Melting curves were determined by differential scanning calorimetry on 17 samples of milk fat obtained at approximately fortnightly intervals through one dairying season. Liquid-fat content at a number of temperatures was calculated from the melting curves.
Correlation between percentage liquid fat at 12 and at 22 °C and weight percentage of short-chain fatty acids (C4–C8) was low (r = 0·45 and 0·58 respectively) as was that with cis-unsaturated acids (r = 0·39 and 0·29). Correlation with the sum of short-chain and cis-unsaturated acids was higher (r = 0·71 and 0·68). With a multiple regression model including short-chain and cis-unsaturated acids the values of the multiple correlation coefficient (R) were 0·75 and 0·78.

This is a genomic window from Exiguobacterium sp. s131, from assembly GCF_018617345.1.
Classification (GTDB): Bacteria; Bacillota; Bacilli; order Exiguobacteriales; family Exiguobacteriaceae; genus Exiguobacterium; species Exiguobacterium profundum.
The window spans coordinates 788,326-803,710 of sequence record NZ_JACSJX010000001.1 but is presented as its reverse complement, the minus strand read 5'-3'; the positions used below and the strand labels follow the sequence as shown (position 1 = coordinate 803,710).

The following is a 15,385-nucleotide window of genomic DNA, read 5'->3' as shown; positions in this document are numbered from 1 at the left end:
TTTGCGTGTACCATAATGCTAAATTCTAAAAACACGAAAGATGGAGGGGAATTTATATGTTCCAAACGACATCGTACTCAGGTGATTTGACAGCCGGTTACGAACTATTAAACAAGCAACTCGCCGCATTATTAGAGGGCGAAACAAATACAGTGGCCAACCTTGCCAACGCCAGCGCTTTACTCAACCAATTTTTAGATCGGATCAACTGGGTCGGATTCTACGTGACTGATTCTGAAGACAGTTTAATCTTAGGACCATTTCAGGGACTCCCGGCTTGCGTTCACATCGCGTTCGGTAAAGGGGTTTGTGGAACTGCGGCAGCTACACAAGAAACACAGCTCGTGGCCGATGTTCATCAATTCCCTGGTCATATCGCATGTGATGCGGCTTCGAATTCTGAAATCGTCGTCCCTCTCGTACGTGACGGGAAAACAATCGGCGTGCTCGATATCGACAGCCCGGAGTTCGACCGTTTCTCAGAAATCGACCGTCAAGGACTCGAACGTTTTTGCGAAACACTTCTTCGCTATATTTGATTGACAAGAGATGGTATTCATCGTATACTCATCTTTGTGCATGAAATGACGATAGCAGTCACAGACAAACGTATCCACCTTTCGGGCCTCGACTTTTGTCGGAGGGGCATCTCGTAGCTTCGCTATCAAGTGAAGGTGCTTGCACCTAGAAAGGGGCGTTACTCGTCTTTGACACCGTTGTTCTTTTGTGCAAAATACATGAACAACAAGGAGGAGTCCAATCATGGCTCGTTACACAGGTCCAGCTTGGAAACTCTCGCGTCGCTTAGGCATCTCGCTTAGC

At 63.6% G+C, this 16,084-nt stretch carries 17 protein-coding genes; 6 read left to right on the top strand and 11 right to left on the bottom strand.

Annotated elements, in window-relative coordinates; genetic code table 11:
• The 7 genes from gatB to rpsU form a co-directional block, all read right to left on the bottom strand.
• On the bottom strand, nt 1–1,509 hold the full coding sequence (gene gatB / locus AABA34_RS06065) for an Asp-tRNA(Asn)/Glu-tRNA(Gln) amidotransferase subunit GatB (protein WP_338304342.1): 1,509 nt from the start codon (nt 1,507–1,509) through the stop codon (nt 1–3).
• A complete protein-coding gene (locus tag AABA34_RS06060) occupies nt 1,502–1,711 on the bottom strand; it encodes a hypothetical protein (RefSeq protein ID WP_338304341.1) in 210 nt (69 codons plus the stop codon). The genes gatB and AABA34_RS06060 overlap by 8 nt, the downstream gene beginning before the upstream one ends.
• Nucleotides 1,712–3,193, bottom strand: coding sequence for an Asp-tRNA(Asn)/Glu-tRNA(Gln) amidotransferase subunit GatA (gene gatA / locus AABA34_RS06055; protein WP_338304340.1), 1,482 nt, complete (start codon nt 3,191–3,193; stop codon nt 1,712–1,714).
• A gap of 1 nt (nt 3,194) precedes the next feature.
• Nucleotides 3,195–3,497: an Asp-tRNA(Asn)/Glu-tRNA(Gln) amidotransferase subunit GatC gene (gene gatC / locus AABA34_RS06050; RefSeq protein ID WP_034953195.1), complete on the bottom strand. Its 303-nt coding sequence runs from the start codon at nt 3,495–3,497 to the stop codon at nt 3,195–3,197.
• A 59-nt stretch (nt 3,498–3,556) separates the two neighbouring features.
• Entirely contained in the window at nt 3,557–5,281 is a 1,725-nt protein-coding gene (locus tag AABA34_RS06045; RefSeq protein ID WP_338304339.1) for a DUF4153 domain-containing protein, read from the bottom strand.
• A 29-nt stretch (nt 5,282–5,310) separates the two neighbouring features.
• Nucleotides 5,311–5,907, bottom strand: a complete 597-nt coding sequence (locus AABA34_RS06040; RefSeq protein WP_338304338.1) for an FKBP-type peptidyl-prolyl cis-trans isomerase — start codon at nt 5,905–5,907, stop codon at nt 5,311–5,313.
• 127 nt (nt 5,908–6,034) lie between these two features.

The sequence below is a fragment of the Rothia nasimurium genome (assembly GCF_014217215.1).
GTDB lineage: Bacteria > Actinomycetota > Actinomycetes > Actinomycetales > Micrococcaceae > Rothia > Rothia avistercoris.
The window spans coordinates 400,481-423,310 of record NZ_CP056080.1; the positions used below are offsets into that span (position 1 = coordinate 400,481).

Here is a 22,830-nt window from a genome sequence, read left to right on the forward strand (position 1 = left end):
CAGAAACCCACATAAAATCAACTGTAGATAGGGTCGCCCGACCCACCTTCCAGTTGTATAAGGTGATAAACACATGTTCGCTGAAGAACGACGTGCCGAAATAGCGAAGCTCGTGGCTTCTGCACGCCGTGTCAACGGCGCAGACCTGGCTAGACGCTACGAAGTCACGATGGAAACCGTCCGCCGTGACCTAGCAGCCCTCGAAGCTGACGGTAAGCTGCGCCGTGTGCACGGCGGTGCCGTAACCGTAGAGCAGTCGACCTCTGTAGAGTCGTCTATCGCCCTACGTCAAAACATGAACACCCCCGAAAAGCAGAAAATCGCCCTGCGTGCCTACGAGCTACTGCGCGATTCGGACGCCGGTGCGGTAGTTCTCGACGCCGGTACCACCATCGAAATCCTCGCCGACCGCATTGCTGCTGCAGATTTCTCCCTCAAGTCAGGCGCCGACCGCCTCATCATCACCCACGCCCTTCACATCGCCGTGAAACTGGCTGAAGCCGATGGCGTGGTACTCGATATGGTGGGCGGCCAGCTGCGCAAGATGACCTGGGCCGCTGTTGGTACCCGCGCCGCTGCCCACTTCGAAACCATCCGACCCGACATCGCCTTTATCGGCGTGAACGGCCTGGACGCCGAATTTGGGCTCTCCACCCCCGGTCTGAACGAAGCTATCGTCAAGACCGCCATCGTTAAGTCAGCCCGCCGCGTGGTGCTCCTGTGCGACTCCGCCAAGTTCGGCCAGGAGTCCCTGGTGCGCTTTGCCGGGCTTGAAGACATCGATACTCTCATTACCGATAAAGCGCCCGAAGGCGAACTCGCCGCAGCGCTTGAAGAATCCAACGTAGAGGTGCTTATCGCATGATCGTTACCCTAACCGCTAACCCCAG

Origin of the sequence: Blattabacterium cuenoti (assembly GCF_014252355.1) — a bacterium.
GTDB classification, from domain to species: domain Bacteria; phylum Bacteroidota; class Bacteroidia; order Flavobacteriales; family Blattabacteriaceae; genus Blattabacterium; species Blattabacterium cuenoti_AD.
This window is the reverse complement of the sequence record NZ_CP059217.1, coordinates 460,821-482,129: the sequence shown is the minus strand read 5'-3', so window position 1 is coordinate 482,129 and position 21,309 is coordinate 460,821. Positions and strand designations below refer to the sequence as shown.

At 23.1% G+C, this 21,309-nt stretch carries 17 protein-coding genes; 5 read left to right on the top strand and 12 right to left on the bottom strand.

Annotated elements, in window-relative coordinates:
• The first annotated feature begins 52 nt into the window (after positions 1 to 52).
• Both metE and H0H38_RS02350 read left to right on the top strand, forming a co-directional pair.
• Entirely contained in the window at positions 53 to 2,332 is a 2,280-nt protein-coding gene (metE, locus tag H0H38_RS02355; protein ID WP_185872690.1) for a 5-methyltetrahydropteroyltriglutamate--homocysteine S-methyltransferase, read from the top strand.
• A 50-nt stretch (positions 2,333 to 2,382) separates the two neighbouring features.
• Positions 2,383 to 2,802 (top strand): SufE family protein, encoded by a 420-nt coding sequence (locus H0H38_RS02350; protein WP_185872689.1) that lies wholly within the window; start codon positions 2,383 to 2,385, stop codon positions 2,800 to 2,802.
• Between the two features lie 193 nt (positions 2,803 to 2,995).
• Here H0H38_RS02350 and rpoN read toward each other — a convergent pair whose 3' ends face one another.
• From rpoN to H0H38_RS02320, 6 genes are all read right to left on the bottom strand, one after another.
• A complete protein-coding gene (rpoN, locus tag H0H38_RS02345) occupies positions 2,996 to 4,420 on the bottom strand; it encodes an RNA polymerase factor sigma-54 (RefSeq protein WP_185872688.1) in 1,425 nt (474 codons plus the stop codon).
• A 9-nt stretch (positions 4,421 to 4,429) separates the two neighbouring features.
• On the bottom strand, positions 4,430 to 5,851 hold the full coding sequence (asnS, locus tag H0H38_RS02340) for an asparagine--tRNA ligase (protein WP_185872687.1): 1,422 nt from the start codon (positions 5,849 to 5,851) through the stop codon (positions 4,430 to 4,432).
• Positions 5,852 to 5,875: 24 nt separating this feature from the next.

The softening point showed a high correlation (r = 0·79) with weight percentage of long-chain saturated acids and also with the temperature at which 94 % of the fat was liquid (r = 0·75).
Possible explanations of these findings are discussed.